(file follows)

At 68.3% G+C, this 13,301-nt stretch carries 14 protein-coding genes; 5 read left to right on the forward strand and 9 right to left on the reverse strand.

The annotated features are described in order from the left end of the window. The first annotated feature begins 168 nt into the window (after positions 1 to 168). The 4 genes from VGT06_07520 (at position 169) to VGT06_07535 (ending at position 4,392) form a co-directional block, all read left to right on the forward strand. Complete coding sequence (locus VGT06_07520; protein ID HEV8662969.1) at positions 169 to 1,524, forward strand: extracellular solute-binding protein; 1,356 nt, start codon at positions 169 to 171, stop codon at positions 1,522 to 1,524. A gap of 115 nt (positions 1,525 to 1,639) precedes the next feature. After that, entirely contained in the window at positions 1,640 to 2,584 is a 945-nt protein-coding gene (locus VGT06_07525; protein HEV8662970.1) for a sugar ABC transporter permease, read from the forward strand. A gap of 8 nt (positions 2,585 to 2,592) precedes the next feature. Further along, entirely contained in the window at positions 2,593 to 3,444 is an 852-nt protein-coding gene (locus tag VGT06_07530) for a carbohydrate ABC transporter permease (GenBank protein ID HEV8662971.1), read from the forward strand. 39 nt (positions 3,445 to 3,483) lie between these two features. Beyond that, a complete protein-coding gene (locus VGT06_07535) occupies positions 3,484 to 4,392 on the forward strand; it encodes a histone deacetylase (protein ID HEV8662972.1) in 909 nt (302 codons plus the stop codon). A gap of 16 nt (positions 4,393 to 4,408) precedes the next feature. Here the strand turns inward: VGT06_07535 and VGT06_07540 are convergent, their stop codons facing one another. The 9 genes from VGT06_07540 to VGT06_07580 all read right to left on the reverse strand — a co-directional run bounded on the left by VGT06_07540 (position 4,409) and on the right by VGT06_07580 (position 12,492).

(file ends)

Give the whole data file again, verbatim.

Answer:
At 68.3% G+C, this 13,301-nt stretch carries 14 protein-coding genes; 5 read left to right on the forward strand and 9 right to left on the reverse strand.

The annotated features are described in order from the left end of the window. The first annotated feature begins 168 nt into the window (after positions 1 to 168). The 4 genes from VGT06_07520 (at position 169) to VGT06_07535 (ending at position 4,392) form a co-directional block, all read left to right on the forward strand. Complete coding sequence (locus VGT06_07520; protein ID HEV8662969.1) at positions 169 to 1,524, forward strand: extracellular solute-binding protein; 1,356 nt, start codon at positions 169 to 171, stop codon at positions 1,522 to 1,524. A gap of 115 nt (positions 1,525 to 1,639) precedes the next feature. After that, entirely contained in the window at positions 1,640 to 2,584 is a 945-nt protein-coding gene (locus VGT06_07525; protein HEV8662970.1) for a sugar ABC transporter permease, read from the forward strand. A gap of 8 nt (positions 2,585 to 2,592) precedes the next feature. Further along, entirely contained in the window at positions 2,593 to 3,444 is an 852-nt protein-coding gene (locus tag VGT06_07530) for a carbohydrate ABC transporter permease (GenBank protein ID HEV8662971.1), read from the forward strand. 39 nt (positions 3,445 to 3,483) lie between these two features. Beyond that, a complete protein-coding gene (locus VGT06_07535) occupies positions 3,484 to 4,392 on the forward strand; it encodes a histone deacetylase (protein ID HEV8662972.1) in 909 nt (302 codons plus the stop codon). A gap of 16 nt (positions 4,393 to 4,408) precedes the next feature. Here the strand turns inward: VGT06_07535 and VGT06_07540 are convergent, their stop codons facing one another. The 9 genes from VGT06_07540 to VGT06_07580 all read right to left on the reverse strand — a co-directional run bounded on the left by VGT06_07540 (position 4,409) and on the right by VGT06_07580 (position 12,492).